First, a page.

Nobles' mansions were transformed into fortresses, deep trenches dug throughout the city for defense and as firebreaks, numerous buildings burned. The city has not seen such widespread destruction since. In the late 16th century, Toyotomi Hideyoshi reconstructed the city by building new streets to double the number of north-south streets in central Kyoto, creating rectangle blocks superseding ancient square blocks. Hideyoshi built earthwork walls called odoi encircling the city. Teramachi Street in central Kyoto is a Buddhist temple quarter where Hideyoshi gathered temples in the city. Throughout the Edo period, the economy of the city flourished as one of three major cities in Japan, the others being Osaka and Edo; the Hamaguri rebellion of 1864 burnt down 28,000 houses in the city which showed the rebels' dissatisfaction towards the Tokugawa Shogunate. The subsequent move of the Emperor to Tokyo in 1869 weakened the economy; the modern city of Kyoto was formed on April 1, 1889. The construction of Lake Biwa Canal in 1890 was one measure taken to revive the city.
The population of the city exceeded one million in 1932. There was some consideration by the United States of targeting Kyoto with an atomic bomb at the end of World War II because, as an intellectual center of Japan, it had a population large enough to persuade the emperor to surrender. In the end, at the insistence of Henry L. Stimson, Secretary of War in the Roosevelt and Truman administrations, the city was removed from the list of targets and replaced by Nagasaki; the city was spared from conventional bombing as well, although small-scale air raids did result in casualties. As a result, the Imperial City of Kyoto is one of the few Japanese cities that still have an abundance of prewar buildings, such as the traditional townhouses known as machiya. However, modernization is continually breaking down the traditional Kyoto in favor of newer architecture, such as the Kyōto Station complex. Kyoto became a city designated by government ordinance on September 1, 1956. In 1997, Kyoto hosted the conference.
Kyoto is located in a valley, part of the Yamashiro Basin, in the eastern part of the mountainous region known as the Tamba highlands. The Yamashiro Basin is surrounded on three sides by mountains known as Higashiyama and Nishiyama, with a height just above 1,000 metres above sea level; this interior positioning results in cold winters. There are three rivers in the basin, the Ujigawa to the south, the Katsuragawa to the west, the Kamogawa to the east. Kyoto City takes up 17.9% of the land in the prefecture with an area of 827.9 square kilometres. The original city was arranged in accordance with traditional Chinese feng shui following the model of the ancient Chinese capital of Chang'an; the Imperial Palace faced south. The streets in the modern-day wards of Nakagyō, Shimogyō, Kamigyō-ku still follow a grid pattern. Today, the main business district is located to the south of the old Imperial Palace, with the less-populated northern area retaining a fa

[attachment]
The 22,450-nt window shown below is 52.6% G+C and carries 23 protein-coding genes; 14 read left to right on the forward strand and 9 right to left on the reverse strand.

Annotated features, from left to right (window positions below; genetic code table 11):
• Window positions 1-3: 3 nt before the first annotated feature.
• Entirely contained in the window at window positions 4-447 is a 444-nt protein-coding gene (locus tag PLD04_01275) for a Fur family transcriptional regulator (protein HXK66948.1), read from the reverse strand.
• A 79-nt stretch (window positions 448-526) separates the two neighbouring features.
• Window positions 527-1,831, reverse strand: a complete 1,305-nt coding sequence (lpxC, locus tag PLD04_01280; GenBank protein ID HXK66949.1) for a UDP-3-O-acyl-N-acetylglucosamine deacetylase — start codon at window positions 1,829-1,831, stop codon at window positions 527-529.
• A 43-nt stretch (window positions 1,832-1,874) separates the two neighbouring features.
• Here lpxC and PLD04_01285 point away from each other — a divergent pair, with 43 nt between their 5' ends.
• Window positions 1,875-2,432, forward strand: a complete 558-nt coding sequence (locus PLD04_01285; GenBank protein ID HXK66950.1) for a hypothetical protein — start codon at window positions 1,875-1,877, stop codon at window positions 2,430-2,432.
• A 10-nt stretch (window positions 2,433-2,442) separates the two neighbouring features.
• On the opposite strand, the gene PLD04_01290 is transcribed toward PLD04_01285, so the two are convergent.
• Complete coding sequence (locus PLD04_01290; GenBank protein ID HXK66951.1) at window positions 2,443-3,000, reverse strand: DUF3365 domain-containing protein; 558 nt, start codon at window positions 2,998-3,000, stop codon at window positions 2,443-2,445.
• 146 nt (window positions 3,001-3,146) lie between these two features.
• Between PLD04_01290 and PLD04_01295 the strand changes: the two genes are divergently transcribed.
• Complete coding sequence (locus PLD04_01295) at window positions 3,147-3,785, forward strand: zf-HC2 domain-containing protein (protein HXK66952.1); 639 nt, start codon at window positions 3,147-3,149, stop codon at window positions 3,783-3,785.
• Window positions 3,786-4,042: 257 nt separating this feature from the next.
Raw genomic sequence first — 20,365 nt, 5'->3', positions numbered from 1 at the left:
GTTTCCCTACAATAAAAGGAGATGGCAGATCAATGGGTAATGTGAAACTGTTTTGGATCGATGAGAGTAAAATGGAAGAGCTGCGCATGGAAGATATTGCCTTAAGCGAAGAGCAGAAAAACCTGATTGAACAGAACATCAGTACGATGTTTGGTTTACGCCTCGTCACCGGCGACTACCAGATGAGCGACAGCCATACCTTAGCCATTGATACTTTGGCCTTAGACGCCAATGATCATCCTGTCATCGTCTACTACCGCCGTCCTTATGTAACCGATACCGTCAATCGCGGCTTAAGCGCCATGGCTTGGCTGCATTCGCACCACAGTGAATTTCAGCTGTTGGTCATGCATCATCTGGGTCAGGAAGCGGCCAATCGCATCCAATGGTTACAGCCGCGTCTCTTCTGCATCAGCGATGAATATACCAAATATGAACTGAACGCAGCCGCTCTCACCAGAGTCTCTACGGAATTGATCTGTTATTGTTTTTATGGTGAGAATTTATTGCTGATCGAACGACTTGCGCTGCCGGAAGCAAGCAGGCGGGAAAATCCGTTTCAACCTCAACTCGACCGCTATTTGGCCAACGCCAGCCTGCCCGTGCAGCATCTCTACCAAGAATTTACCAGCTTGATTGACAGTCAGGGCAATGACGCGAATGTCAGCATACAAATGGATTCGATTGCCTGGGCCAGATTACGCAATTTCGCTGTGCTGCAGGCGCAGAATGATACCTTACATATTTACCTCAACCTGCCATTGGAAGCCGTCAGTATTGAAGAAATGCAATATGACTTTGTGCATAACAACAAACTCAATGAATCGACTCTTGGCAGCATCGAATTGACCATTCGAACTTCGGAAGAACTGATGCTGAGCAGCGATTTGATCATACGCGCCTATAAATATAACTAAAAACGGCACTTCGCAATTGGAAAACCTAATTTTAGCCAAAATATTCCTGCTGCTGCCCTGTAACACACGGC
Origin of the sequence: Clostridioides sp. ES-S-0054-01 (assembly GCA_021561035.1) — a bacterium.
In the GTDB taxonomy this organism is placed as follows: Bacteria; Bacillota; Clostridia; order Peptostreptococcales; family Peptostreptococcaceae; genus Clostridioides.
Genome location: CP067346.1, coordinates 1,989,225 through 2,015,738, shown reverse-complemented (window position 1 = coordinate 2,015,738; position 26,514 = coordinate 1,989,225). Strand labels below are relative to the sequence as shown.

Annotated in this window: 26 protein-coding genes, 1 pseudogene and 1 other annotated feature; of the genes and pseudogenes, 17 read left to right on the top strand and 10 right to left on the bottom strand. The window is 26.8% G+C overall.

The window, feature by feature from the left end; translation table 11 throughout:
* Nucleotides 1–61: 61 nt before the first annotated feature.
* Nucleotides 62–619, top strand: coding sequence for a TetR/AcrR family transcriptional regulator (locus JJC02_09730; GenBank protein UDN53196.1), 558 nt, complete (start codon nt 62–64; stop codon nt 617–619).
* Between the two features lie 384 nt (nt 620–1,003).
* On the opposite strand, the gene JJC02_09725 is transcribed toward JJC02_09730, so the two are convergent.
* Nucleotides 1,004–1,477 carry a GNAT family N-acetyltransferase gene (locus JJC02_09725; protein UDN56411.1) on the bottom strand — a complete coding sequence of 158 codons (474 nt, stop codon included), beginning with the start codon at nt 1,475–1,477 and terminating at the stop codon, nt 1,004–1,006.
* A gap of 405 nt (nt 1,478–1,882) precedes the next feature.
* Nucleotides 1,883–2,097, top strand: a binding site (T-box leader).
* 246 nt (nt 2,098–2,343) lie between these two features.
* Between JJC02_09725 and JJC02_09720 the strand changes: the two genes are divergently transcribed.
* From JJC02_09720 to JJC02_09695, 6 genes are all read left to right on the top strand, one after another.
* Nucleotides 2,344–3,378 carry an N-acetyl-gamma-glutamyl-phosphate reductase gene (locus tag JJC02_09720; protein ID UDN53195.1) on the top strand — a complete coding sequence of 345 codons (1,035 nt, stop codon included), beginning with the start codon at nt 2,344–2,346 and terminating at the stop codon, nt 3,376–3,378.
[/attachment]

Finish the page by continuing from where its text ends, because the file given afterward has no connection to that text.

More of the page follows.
Ōshio Heihachirō was a former yoriki and a Neo-Confucianist scholar of the Wang Yangming school in Osaka. Despite working for the government, he was against the Tokugawa regime, he is known for his role as leader in the rebellion against the Tokugawa shogunate. Ōshio was born as the eldest son in a samurai family in 1793. At the age of 15 he discovered he had a shameful ancestor who spent his days writing documents in the company of prisoners and municipals; this finding was the immediate cause of his decision to become a disciple of Neo-confucianism. At the age of 24 he read a book about the morals and precepts of chinese philosopher Lü Kun and he became inspired by Lü Kun's master: Wang Yangming. From that moment on, Ōshio began his lifelong study aimed at the teachings of his students. From the age of 13, Ōshio was employed as a Yoriki. Additionally, he was a police inspector in Ōsaka, he proved his integrity by to oppose corruption. After 14 years he discovered that the new court official was a corrupt man which led to his resignation in 1830.
Henceforth he began a pilgrimage to a place called Ōmi. When he returned to Ōsaka, he began writing and teaching about the Yōmeigaku and founded his own private school called the Senshindō. Ōshio spent the rest of his retirement teaching his students. On he published a book called Senshindō Sakki, a compilation of scripts used in his lectures. Ōshio built upon the teachings of confucianism and the interpretation that learning innate knowledge could lead to inner peace and the transcendence of life and death. His metaphysics was based on Wang Yangming's theory about Makoto. Taikyō is the source of everything in the universe. One must turn to the absolute spirit if one wants to overcome the false, conventional categories of distinction; the re-identification with this absolute spirit makes life easier. One should adopt an attitude of true nature, sincere acts and an indifference to the concept of death. Sincerity is known in Buddhism for acting according to distinct standards. Ōshio adopted the idea of sincerity from Chinese philosopher Wang Yangming and gave the idea a unique Japanese interpretation.